• The UAC: Often Joomla site owners would like to be able to provide access to resources for their team or partners, but not give open access to these things due to the sensitivity of the resources. A proper overhaul of your sites UAC in terms of who can view and edit content can often open up new possibilities that were previously put in the 'too- hard' basket.
  • Front end editing: Fairly new to Joomla is the ability to edit modules in the front end. This is something that Wordpress has had for years, and its been a major draw card for the CMS. 
  • Custom fields: New to Joomla 3.7 is the custom fields component and set of plugins. This is a massive opportunity for frustrated Joomla site owns who've never been able to pull in specific user data or display custom fields in content to get those things in place. In many cases these custom fields will fulfil a requirement that would have previously required its own extension
  • Use plugins to optimise processes: Its often the simple tasks that plugins can do that make a huge difference to the usability and efficiency of your site. Components and modules are more 'visible' on the page, but quite often what you really need is for Joomla to 'do' something rather than 'show' something, and that's when this often-under-utilised extension group hits its stride.

Customising Joomla


Most people familiar with Joomla will know about template-level view overrides. These are the /html/ items in your template that allow you to change the look of joomla core components and extensions by overriding their view templates. The merit of this approach over editing the extensions themselves is that Joomla and extension can be updated with minimal opportunity for things breaking.

What fewer people know, is that not only can the appearance of Joomla be changed in a way that is update-friendly manner, but by using the override plugin, the functionality of things can change too. If you don't like the way Joomla does things then you can update this without compromising your site on update. A popular extension that makes use of these overrides is CW Multicategories, which allows site users to assign an article to multiple categories rather than just the one category allowed in the Joomla core. This is a valuable asset to many site owns who were limited in their use of the content component because of this limitation.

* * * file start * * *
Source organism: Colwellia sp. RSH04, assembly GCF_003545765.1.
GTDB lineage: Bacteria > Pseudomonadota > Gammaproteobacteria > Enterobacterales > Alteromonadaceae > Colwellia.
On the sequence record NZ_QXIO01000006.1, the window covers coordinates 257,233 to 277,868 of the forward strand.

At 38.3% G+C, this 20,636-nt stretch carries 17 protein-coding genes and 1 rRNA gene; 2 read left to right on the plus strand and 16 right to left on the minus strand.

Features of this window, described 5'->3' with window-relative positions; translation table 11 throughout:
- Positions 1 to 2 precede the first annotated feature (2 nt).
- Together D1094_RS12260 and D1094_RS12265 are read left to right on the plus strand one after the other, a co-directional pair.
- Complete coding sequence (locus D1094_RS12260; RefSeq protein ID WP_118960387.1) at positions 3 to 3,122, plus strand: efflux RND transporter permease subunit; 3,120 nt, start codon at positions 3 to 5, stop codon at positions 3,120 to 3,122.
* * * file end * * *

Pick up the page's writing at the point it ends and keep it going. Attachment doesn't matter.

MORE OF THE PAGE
Overrides can be an effective way to overcome the limitations and frustrations of Joomla functionality, but also 3rd party extensions which don't quite match your business requirements.

Custom extensions

There's often a point where either the commercial extensions on the JED don't match closely enough what you need, or you can't find anything for the proprietary systems you use. At other times the problem is not with the extensions themselves, but the poor inter-operability of them. A great example of this is where you'd like your twitter feed to be contextual with the main content of the page you're displaying. Most modules are blind to the main content of the page or specific component parameters, which diminishes the user-friendliness of your web application.

In these cases, custom Joomla extensions are what is required. A skilled Joomla developer will be able to develop a solution that fits exactly your needs while making best use of the powerful Joomla library already in place. For those businesses with the budget and uncompromising requirements, this is where you'll end up.

So have you outgrown Joomla?

The answer is 'probably not'. This is not to diminish whatever problems you currently have with your Joomla site. A poorly-conceived, poorly-configured Joomla site can certainly be a liability and a headache to your business, but you'll probably find that an evaluation of your current site by a skilled Joomla person can reduce these stresses by reconfiguring Joomla without any code change at all. 

I'd encourage any person tempted to think that Joomla doesn't have what they need to ask themselves whether there is any system out there that fits their use case perfectly, and will continue to do so in the future. If you're honest about the strengths of your current Joomla site, and clever about how to improve things, then you'll often find that Joomla has the power to be a real asset to the growth and evolution of your business.




Here is an example of the select lists possible with only a few lines of code...

<select name="country" class="countries presel-byip" id="countryId">
    <option value="">Select Country</option>
<select name="state" class="states" id="stateId">
    <option value="">Select State</option>
<select name="city" class="cities" id="cityId">
    <option value="">Select City</option>
<script src="https://ajax.googleapis.com/ajax/libs/jquery/1.11.1/jquery.min.js"></script> 
<script src="https://geodata.solutions/includes/countrystatecity.js"></script>